Some good news for a change!A recent report by the United Nations' Food and Agriculture Organization (FAO, they love their acronyms) provides us with both good news and bad news. The positive first: Since 1990, the rate of deforestation around the world has slowed down more than 50%, which is a significant development. Now the not so positive: Despite this deceleration in the rate of deforestation, there is still a net loss of forests each year. While in the 1990s that rate was about 0.18% per year, it is still now about 0.08% per year on average over the past five years.
0.08% might not sound like much, but when you consider the total area covered by forests around the world, a small fraction of a very big number is still a big number. Not only that, but a small percentage repeated year after year after year, over decades and decades, adds up to a very large amount: "The FAO report estimates that 129 million hectares of forest have been lost since 1990 - that amounts to an area roughly equivalent to the size of Peru," writes DW.The goal is not just to stop deforestation for this year, but for centuries out into the future as well.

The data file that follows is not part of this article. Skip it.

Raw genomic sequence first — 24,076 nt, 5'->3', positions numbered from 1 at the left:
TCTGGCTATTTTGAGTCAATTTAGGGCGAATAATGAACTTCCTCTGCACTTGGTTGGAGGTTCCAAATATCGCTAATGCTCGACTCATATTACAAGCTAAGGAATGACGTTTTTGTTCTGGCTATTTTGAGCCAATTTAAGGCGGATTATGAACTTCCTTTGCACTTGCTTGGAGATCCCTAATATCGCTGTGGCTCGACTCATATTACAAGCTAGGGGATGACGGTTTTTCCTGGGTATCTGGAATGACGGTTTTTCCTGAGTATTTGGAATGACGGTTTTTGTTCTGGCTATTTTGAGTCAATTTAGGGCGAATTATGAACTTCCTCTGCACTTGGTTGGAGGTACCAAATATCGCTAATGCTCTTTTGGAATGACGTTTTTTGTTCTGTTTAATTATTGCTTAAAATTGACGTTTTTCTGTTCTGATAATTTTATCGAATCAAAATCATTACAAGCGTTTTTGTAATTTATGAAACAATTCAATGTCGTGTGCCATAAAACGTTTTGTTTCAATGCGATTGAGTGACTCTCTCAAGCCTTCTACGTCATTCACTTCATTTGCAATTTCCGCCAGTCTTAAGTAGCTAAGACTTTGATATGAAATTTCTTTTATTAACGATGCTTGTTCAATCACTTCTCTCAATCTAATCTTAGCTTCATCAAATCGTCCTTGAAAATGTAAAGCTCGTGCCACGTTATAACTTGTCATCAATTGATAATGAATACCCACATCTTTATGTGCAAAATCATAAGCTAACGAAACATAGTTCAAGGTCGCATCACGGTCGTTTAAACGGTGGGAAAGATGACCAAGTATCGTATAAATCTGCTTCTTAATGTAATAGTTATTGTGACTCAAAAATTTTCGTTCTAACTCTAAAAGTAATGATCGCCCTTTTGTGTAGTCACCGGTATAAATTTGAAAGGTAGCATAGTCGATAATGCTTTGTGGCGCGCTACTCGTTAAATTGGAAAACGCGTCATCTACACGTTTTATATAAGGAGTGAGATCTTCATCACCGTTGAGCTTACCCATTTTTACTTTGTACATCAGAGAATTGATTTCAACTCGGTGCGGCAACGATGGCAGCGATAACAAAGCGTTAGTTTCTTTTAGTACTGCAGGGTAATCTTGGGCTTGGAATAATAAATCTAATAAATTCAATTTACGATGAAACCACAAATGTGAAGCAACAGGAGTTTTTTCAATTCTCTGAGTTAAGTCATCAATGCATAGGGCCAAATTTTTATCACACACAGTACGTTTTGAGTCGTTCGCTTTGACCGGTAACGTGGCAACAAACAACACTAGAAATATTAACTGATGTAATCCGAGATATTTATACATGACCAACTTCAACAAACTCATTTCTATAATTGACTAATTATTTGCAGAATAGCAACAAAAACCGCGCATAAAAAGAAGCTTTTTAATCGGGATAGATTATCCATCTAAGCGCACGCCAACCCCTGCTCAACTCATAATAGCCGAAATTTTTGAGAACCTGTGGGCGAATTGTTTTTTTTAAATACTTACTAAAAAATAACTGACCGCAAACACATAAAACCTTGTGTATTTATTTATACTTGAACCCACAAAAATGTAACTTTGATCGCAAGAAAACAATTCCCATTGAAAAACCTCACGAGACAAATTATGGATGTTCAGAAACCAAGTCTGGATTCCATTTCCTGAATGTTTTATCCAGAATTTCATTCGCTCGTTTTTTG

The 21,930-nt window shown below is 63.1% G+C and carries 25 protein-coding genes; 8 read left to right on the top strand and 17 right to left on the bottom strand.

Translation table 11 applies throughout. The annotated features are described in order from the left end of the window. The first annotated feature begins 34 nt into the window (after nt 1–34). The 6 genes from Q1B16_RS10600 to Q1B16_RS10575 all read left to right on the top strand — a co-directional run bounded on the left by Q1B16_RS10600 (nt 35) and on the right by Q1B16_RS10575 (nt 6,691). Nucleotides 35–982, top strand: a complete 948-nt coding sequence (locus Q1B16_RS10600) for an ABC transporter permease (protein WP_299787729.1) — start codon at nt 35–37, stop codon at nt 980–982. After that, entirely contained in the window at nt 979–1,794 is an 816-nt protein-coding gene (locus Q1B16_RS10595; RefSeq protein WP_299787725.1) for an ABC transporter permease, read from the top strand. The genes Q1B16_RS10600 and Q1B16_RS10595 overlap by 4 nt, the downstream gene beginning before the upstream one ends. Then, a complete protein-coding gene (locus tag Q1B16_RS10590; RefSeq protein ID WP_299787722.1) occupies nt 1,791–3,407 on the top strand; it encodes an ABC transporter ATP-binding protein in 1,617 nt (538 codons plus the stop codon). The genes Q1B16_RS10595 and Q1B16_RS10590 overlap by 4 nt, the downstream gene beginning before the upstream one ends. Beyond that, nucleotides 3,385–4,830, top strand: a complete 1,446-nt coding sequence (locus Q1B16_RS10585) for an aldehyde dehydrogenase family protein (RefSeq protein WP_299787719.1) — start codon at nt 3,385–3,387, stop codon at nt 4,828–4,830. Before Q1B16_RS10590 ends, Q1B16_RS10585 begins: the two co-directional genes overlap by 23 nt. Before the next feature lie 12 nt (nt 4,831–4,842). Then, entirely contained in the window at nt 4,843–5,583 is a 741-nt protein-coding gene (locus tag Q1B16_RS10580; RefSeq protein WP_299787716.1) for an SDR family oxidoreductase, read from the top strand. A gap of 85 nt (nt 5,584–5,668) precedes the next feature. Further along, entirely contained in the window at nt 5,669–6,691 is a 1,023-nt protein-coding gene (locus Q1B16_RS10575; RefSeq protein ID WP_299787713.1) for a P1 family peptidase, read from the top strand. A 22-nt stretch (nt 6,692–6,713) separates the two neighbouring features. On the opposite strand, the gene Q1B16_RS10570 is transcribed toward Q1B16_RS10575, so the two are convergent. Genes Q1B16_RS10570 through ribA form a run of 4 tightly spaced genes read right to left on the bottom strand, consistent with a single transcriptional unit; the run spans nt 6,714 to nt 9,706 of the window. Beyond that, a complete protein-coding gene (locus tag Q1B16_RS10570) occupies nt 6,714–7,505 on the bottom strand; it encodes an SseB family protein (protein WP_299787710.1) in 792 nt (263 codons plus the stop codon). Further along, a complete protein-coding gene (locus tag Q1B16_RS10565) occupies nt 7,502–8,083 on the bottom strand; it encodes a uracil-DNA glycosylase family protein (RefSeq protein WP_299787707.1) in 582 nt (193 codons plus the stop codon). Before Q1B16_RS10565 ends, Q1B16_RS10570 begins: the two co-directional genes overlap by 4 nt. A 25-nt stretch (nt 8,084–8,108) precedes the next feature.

Conservation efforts are certainly helping. An additional 150 million hectares of forest lands have been granted protected status since 1990, and during that same period, area that were already protected have grown in size by around 200 million hectares.
These numbers hide some troubling realities, though. A lot of new forested areas are being planted by humans, often for commercial purposes. More than 110 million hectares of new, man-made forest has been created since 1990, and now constitute 7% of the world's forest area. Mathematically, if so many planted forests are being created, this means that natural forests are still being destroyed rapidly, and they are almost assuredly more valuable, from a biodiversity point of view, than young, less diverse 'planted' forests.
As pointed out in our piece about how many trees there are on Earth, we are still cutting down 15 billion trees a year, so we still have a lot of work to do...